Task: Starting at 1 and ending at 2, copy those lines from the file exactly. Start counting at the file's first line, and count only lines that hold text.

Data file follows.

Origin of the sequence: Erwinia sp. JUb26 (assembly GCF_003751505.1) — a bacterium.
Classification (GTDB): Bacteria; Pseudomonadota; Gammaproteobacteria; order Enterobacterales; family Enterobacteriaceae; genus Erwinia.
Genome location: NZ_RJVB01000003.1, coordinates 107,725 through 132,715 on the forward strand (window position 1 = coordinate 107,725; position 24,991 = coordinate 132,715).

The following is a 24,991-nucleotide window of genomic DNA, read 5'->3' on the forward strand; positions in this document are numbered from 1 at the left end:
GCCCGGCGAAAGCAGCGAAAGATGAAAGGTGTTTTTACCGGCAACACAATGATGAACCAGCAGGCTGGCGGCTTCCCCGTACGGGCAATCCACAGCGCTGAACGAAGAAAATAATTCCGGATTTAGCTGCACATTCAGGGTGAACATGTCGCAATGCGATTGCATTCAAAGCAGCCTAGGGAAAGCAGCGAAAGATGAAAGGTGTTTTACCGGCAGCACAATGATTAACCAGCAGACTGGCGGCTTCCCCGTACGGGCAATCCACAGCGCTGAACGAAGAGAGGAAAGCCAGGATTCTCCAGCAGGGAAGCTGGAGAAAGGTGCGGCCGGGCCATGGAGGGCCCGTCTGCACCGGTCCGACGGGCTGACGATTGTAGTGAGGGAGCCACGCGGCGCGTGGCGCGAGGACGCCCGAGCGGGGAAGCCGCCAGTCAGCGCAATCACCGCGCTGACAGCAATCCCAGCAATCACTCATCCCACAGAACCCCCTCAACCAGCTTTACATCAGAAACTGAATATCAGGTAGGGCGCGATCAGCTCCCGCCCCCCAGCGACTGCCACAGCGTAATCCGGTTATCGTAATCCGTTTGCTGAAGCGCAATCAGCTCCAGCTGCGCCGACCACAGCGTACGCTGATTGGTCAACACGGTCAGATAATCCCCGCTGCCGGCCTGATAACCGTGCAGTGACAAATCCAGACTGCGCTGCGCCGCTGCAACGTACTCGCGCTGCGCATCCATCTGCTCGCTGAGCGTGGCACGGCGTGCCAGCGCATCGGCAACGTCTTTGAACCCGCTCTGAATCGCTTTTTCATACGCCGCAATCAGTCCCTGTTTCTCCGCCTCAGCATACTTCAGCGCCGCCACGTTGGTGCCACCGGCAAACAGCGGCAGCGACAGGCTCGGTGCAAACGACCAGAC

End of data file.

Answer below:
Origin of the sequence: Erwinia sp. JUb26 (assembly GCF_003751505.1) — a bacterium.
Classification (GTDB): Bacteria; Pseudomonadota; Gammaproteobacteria; order Enterobacterales; family Enterobacteriaceae; genus Erwinia.